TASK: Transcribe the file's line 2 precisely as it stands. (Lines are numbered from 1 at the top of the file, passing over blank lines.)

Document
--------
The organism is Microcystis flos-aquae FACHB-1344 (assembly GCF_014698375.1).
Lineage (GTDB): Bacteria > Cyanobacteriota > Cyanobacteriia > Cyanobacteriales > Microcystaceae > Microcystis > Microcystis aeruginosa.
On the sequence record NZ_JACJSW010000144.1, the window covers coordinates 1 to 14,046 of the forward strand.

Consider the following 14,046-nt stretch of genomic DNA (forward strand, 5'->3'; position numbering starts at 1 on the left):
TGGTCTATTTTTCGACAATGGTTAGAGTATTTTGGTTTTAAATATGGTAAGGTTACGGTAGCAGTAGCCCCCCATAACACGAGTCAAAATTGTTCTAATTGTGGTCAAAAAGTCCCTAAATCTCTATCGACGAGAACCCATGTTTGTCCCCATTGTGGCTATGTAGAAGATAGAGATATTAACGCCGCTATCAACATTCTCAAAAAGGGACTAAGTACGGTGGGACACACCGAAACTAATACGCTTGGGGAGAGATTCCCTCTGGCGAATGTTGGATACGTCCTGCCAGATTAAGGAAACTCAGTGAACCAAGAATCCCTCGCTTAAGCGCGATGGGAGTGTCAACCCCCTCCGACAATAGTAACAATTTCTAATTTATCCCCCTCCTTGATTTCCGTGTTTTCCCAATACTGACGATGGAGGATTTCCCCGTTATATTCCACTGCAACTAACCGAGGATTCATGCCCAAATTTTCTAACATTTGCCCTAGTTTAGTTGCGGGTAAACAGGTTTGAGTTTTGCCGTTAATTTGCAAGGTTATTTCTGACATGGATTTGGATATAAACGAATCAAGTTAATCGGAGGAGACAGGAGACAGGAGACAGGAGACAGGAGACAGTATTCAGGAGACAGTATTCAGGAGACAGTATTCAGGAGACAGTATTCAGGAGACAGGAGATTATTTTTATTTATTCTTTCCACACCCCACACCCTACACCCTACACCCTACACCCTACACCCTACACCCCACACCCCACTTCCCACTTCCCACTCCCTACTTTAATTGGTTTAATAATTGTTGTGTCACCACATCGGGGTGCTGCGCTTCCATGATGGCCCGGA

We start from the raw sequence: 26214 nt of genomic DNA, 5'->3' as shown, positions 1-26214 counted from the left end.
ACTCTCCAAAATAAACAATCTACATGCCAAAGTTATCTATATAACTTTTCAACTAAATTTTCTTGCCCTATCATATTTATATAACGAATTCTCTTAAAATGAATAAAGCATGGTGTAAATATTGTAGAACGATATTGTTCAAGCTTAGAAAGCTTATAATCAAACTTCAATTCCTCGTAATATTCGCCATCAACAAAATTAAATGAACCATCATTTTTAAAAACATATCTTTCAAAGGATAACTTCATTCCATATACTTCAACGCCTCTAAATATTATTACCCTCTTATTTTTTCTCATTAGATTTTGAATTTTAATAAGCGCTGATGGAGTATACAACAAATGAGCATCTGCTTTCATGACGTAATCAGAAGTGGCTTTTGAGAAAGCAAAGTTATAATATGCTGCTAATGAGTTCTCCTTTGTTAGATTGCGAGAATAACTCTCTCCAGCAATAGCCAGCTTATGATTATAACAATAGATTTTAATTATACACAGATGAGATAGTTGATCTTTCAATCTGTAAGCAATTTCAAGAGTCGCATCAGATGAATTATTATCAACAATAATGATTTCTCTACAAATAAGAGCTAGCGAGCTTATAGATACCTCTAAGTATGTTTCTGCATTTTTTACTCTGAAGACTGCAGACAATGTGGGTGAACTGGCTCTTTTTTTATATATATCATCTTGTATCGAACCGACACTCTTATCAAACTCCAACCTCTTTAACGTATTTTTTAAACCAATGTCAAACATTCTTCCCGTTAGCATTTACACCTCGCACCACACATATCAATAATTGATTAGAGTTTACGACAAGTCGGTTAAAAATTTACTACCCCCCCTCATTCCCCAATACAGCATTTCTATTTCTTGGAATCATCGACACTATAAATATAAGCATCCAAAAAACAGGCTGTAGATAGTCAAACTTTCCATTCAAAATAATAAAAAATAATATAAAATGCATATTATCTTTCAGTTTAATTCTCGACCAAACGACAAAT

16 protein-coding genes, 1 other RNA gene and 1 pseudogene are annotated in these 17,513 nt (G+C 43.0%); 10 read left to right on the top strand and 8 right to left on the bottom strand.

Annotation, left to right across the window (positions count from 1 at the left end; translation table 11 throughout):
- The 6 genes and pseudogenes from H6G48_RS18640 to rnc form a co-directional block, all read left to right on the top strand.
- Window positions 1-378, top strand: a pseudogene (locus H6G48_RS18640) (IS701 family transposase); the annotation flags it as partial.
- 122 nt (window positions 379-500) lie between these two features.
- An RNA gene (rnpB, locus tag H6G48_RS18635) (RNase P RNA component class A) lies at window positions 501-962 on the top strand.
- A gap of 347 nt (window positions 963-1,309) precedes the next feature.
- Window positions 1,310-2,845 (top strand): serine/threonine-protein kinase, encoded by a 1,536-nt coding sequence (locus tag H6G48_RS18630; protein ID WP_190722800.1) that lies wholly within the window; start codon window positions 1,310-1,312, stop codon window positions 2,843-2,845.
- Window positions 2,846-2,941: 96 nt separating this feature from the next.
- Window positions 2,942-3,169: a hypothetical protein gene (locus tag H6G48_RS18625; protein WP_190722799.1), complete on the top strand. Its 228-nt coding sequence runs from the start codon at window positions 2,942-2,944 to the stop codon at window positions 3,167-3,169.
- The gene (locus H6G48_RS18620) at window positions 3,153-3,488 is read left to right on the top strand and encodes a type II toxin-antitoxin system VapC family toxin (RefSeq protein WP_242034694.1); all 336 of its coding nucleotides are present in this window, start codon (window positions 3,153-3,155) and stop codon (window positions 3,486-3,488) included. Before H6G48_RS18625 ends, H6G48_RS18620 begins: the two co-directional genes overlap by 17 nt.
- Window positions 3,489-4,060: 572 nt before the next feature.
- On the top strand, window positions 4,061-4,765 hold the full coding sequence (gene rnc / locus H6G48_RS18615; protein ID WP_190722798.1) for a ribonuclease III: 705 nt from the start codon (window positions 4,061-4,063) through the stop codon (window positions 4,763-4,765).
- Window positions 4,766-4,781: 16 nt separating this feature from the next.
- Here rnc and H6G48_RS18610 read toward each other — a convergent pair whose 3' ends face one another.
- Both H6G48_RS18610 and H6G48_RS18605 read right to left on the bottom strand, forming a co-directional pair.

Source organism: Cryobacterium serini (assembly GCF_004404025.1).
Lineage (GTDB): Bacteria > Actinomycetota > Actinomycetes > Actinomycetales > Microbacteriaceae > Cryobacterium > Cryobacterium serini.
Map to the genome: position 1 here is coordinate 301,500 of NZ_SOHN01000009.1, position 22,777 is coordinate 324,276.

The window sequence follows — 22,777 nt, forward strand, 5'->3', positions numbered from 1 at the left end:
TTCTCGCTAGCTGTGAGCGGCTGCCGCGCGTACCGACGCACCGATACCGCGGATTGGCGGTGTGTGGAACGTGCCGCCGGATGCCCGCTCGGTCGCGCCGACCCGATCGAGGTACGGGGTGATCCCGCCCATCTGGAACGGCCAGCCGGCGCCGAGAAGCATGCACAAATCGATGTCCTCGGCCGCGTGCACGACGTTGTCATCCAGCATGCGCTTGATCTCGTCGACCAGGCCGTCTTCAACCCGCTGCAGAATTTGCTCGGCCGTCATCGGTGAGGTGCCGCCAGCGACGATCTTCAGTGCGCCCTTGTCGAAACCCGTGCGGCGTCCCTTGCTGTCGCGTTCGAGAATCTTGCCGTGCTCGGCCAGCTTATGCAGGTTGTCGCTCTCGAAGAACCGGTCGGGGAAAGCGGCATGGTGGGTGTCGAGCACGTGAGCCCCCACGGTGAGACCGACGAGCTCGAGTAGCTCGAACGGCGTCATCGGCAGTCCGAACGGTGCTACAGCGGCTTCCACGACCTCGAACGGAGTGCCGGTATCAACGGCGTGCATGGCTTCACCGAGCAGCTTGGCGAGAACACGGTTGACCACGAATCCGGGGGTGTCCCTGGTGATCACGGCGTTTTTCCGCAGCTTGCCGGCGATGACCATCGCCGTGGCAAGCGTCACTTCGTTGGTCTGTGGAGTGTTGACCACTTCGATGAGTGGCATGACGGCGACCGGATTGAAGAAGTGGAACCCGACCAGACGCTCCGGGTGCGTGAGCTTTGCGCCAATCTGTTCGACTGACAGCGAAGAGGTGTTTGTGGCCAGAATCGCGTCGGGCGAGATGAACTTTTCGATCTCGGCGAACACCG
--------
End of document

Lineage (GTDB): Bacteria > Cyanobacteriota > Cyanobacteriia > Cyanobacteriales > Microcystaceae > Microcystis > Microcystis aeruginosa.